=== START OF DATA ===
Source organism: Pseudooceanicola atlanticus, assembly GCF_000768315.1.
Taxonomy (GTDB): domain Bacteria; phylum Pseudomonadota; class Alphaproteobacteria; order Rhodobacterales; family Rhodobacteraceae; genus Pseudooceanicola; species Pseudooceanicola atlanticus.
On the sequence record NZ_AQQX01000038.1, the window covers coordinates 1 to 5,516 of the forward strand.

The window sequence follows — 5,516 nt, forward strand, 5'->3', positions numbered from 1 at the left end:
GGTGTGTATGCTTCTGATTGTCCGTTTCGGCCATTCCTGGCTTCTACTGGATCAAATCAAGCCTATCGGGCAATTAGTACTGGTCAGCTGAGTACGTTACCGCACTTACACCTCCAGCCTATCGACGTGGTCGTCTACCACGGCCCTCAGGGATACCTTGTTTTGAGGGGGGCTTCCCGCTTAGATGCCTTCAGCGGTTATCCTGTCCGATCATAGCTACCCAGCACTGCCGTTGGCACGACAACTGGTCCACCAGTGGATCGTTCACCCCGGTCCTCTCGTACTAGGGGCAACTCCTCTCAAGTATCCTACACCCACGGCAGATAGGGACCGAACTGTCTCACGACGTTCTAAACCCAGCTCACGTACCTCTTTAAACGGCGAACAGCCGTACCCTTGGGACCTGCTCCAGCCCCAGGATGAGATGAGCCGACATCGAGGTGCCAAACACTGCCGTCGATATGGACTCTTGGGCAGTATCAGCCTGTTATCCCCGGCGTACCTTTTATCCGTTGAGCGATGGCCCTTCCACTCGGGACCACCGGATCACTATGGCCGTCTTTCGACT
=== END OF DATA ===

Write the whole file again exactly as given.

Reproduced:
Source organism: Pseudooceanicola atlanticus, assembly GCF_000768315.1.
Taxonomy (GTDB): domain Bacteria; phylum Pseudomonadota; class Alphaproteobacteria; order Rhodobacterales; family Rhodobacteraceae; genus Pseudooceanicola; species Pseudooceanicola atlanticus.
On the sequence record NZ_AQQX01000038.1, the window covers coordinates 1 to 5,516 of the forward strand.

The window sequence follows — 5,516 nt, forward strand, 5'->3', positions numbered from 1 at the left end:
GGTGTGTATGCTTCTGATTGTCCGTTTCGGCCATTCCTGGCTTCTACTGGATCAAATCAAGCCTATCGGGCAATTAGTACTGGTCAGCTGAGTACGTTACCGCACTTACACCTCCAGCCTATCGACGTGGTCGTCTACCACGGCCCTCAGGGATACCTTGTTTTGAGGGGGGCTTCCCGCTTAGATGCCTTCAGCGGTTATCCTGTCCGATCATAGCTACCCAGCACTGCCGTTGGCACGACAACTGGTCCACCAGTGGATCGTTCACCCCGGTCCTCTCGTACTAGGGGCAACTCCTCTCAAGTATCCTACACCCACGGCAGATAGGGACCGAACTGTCTCACGACGTTCTAAACCCAGCTCACGTACCTCTTTAAACGGCGAACAGCCGTACCCTTGGGACCTGCTCCAGCCCCAGGATGAGATGAGCCGACATCGAGGTGCCAAACACTGCCGTCGATATGGACTCTTGGGCAGTATCAGCCTGTTATCCCCGGCGTACCTTTTATCCGTTGAGCGATGGCCCTTCCACTCGGGACCACCGGATCACTATGGCCGTCTTTCGACT